The Australian Region Tropical Cyclone Season Outlook is issued by Offshore Weather Services every year before the start of the Tropical Cyclone season. OWS performs independent analysis of all tropical cyclones (TC) in the Clients’ region of operation and issues tropical cyclone forecast tracks at 12-hourly, 6-hourly or 3-hourly intervals.

For more details on the 2020/21 ‐ Australian Region Tropical Cyclone Season Outlook, click on the Download link.

The period of 2020 to date has seen weak positive El Nino conditions over the central Pacific but below the threshold (+0.8). Most of the models show the current NINO3.4 anomaly decreasing during the next few months, with the dynamical model average becoming negative by July and remaining negative until at least November. However, they remain in the neutral range. Several of the models indicate values falling more rapidly over the coming months with La Nina conditions developing during the northern hemisphere summer (June-July-August) then persisting through the rest of the year.
Based on the above conditions, the expected number of tropical cyclones (TC), tropical storm intensity or greater, over the NW Pacific region in the 2020 season is 25 which is slightly above the long term (1970‐2016) average. The systems that form are expected to be of near average intensity with Accumulated Cyclone Energy (ACE) 109% of the long term average.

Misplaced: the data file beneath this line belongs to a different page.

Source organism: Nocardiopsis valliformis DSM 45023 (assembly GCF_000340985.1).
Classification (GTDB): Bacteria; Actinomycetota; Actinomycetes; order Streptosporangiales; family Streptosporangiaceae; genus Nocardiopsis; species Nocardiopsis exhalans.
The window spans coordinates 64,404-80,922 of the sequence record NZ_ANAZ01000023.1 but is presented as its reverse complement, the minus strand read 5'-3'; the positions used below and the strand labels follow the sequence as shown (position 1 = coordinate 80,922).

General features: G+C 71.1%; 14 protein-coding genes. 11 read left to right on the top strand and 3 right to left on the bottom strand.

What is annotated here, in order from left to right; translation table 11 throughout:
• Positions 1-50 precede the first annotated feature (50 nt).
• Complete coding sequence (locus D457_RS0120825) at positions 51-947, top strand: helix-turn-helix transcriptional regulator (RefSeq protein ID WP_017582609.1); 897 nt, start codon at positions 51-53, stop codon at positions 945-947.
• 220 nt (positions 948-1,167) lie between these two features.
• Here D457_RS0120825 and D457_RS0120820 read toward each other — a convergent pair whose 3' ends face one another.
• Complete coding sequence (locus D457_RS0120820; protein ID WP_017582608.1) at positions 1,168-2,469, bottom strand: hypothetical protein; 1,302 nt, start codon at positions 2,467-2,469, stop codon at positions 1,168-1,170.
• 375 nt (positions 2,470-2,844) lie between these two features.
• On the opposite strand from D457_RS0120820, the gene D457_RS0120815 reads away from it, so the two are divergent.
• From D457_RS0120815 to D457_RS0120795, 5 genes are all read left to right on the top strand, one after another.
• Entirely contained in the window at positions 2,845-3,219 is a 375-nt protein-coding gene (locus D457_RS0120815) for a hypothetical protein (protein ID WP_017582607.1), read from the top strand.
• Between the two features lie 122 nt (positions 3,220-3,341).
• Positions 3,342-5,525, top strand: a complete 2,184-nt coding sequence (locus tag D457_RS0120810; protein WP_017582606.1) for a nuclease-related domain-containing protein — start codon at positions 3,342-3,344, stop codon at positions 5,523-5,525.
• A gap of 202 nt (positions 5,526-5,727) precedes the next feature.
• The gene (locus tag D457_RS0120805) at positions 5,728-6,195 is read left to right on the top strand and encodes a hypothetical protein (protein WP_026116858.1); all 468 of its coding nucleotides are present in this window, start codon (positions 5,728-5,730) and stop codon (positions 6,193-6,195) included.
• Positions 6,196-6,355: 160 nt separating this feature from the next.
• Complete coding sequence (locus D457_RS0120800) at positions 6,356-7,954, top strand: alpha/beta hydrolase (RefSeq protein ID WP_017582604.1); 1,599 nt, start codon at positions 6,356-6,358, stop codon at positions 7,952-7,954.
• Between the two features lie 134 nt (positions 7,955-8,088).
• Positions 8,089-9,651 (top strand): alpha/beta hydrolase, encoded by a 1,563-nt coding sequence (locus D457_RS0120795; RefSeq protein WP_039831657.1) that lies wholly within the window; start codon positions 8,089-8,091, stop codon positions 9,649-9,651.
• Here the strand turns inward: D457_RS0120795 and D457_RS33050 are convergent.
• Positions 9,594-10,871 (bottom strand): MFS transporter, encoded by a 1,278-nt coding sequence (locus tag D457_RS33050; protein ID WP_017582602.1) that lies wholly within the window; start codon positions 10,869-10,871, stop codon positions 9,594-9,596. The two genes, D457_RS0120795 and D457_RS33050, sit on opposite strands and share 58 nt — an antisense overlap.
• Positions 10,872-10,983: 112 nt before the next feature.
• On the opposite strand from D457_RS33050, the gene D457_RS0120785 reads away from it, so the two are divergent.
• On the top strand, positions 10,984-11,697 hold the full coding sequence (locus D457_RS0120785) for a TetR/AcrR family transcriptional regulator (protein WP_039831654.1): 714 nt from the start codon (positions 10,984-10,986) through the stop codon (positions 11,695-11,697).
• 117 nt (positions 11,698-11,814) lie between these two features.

About 11 tropical cyclones are expected to affect the South China Sea, which is also slightly above average. The systems that form are expected to be of above average intensity when compared to the long‐term average (ACE is 132% of normal).

Offshore Weather Services is a proud Bronze Sponsor of the 2nd International Workshop on Waves, Storm Surges and Coastal Hazards on 10-15 November 2020 at the Sheraton Hotel, Melbourne, Australia. The 2nd International Workshop is hosted by the University of Melbourne and incorporates the 16th International Waves Workshop. The workshop on waves occurs every two years and usually in North America so it is a real privilege to be able to support the international workshop locally.